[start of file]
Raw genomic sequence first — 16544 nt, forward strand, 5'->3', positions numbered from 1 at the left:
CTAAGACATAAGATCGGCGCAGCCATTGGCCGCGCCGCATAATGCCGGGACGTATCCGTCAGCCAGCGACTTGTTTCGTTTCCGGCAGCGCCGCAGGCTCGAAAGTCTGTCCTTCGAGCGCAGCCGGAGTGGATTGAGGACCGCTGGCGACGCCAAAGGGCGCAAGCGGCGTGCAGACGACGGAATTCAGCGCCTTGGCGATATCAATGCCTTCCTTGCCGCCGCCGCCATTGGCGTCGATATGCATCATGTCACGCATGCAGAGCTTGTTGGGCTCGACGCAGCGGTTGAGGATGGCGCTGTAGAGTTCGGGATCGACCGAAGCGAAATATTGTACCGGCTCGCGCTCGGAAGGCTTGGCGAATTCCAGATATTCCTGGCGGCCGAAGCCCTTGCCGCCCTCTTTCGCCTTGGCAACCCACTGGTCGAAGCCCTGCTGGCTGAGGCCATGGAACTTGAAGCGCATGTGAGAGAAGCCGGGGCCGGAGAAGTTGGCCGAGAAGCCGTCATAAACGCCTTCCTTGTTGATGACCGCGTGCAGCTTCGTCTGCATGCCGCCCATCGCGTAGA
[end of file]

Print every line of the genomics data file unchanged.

Raw genomic sequence first — 16544 nt, forward strand, 5'->3', positions numbered from 1 at the left:
CTAAGACATAAGATCGGCGCAGCCATTGGCCGCGCCGCATAATGCCGGGACGTATCCGTCAGCCAGCGACTTGTTTCGTTTCCGGCAGCGCCGCAGGCTCGAAAGTCTGTCCTTCGAGCGCAGCCGGAGTGGATTGAGGACCGCTGGCGACGCCAAAGGGCGCAAGCGGCGTGCAGACGACGGAATTCAGCGCCTTGGCGATATCAATGCCTTCCTTGCCGCCGCCGCCATTGGCGTCGATATGCATCATGTCACGCATGCAGAGCTTGTTGGGCTCGACGCAGCGGTTGAGGATGGCGCTGTAGAGTTCGGGATCGACCGAAGCGAAATATTGTACCGGCTCGCGCTCGGAAGGCTTGGCGAATTCCAGATATTCCTGGCGGCCGAAGCCCTTGCCGCCCTCTTTCGCCTTGGCAACCCACTGGTCGAAGCCCTGCTGGCTGAGGCCATGGAACTTGAAGCGCATGTGAGAGAAGCCGGGGCCGGAGAAGTTGGCCGAGAAGCCGTCATAAACGCCTTCCTTGTTGATGACCGCGTGCAGCTTCGTCTGCATGCCGCCCATCGCGTAGA